When is working a sheepdog like pushing a Supermarket trolley?
Take my word for it, driving sheep is like pushing a loaded supermarket trolley; the thing seems to have a mind of its own, and so do the sheep. If you push the trolley straight, it wants to go to one side or the other – likewise the sheep. If your trolley is determined to go to the left, you have to position yourself on its left-hand side and apply pressure diagonally to the right in order to keep it in a straight line. This is precisely what the dog has to do to balance the sheep.
The heavier the load in the trolley, the more determined it is to go the way it wants and the more pressure you have to apply. Likewise ‘heavy’ and ‘light’ sheep. Heavy sheep try to ignore the dog and go the way they want. Light sheep run away from the dog if it gets anywhere near – so for the heavy sheep, your dog must be strong-willed and able to push them hard but for light sheep he needs to stay well back and apply the lightest of pressure.
The supermarket trolley is also like a bunch of sheep when you want to turn. If you try to twist the trolley in the direction you want to turn, you’ll find it almost impossible but if for instance, you want to make a turn to the left, simply move yourself to the right and push – this is much like a dog flanking sheep and then walking up on them. One vital difference between the trolley and sheep is that if we want to stop the trolley, we can pull back on it. Of course, we can’t do this with our woolly friends, so let’s imagine we can’t pull back on the trolley. We now have basically two ways of stopping it – we must either put something in front of it (again, impractical in the middle of a field) or we must run around to the front of the trolley and push it backwards. This is the most natural instinct of any border collie sheepdog (not pushing supermarket trollies) and you don’t usually need to train it.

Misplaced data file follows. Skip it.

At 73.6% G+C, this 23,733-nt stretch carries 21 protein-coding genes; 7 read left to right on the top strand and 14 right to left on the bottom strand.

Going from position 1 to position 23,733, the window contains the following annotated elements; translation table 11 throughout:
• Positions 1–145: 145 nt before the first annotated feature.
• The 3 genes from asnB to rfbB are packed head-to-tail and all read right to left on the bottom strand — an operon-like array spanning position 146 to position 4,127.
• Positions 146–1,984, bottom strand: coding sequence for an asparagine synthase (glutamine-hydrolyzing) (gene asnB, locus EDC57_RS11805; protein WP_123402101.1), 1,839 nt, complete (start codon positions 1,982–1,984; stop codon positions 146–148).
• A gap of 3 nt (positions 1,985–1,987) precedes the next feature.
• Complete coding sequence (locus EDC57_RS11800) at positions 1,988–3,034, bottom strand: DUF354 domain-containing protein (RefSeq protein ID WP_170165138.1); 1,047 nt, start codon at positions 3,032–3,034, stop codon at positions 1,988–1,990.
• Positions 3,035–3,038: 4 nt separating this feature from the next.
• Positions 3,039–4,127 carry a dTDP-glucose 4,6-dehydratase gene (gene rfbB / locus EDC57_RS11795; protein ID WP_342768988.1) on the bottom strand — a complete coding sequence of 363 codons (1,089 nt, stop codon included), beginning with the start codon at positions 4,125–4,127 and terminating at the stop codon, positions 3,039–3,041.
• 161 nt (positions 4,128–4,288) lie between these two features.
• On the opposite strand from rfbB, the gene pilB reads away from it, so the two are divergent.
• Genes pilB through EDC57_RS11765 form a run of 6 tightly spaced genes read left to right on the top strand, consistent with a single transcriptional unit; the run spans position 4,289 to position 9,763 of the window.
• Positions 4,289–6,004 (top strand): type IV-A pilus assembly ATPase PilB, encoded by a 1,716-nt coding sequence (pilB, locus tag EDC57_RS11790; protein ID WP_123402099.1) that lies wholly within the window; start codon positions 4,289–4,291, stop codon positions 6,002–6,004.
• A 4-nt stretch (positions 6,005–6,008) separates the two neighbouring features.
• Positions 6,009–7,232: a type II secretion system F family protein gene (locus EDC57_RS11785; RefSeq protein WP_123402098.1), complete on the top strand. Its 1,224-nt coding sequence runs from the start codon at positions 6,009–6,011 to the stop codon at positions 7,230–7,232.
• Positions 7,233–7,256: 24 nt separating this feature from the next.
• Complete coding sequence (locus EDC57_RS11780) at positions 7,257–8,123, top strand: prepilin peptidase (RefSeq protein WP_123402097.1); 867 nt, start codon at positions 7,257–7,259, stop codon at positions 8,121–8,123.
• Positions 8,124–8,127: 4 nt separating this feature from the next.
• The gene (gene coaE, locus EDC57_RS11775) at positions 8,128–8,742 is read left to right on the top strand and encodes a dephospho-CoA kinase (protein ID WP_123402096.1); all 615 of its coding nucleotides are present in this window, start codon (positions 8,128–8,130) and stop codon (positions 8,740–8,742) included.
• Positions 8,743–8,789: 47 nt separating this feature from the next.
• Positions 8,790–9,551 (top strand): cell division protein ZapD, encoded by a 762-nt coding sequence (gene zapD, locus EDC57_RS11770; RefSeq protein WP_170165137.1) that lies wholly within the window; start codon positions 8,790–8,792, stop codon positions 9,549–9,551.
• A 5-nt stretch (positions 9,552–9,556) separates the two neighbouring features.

If the dog’s going to work sheep it will very quickly learn that, to stop the sheep, it must ‘head’ them. Of course, it won’t actually lean on them in the way that we would stop a trolley, but it will apply pressure to the sheep by simply getting in front of them. Bizarre though it may sound, you would be wise to familiarise yourself with these points before you even attempt to take your dog to sheep – but remember to return the trolley to the supermarket!
The whole business of introducing the dog to sheep can be altogether more dignified and controllable if you and the dog establish who is in charge and what the procedure will be before you get there.
Rather than just taking the dog to the field and letting it go, we can introduce much more control by the use of a line. If you’re going to use a long lead, make sure you wear gloves to prevent friction burns when you have to stop the dog and bear in mind that, unlikely though it is, there is a small possibility that a trailing cord or lead could snag on something and injure your dog. Don’t use a trailing lead or cord unless you’re prepared to take this risk.